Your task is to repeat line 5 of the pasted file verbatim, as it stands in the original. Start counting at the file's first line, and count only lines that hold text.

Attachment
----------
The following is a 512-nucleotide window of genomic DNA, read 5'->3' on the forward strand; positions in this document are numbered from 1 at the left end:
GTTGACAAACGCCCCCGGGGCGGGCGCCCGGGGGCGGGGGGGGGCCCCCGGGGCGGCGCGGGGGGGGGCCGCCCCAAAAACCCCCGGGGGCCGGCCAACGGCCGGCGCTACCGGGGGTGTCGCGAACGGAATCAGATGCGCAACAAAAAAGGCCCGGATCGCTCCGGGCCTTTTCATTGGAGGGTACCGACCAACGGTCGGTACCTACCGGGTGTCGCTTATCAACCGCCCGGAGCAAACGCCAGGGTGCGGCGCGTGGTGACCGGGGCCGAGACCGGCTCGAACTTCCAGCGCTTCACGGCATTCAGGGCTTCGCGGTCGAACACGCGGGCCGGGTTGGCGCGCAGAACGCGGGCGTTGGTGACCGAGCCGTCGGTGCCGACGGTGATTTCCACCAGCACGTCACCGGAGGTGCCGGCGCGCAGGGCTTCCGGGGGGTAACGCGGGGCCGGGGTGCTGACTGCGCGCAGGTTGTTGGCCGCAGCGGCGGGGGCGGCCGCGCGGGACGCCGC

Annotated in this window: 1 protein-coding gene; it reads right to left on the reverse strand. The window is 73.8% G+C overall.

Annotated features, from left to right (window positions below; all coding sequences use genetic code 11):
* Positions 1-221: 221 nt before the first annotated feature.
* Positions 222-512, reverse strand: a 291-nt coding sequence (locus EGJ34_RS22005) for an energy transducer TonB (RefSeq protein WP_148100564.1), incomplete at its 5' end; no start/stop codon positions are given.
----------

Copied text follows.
* Positions 1-221: 221 nt before the first annotated feature.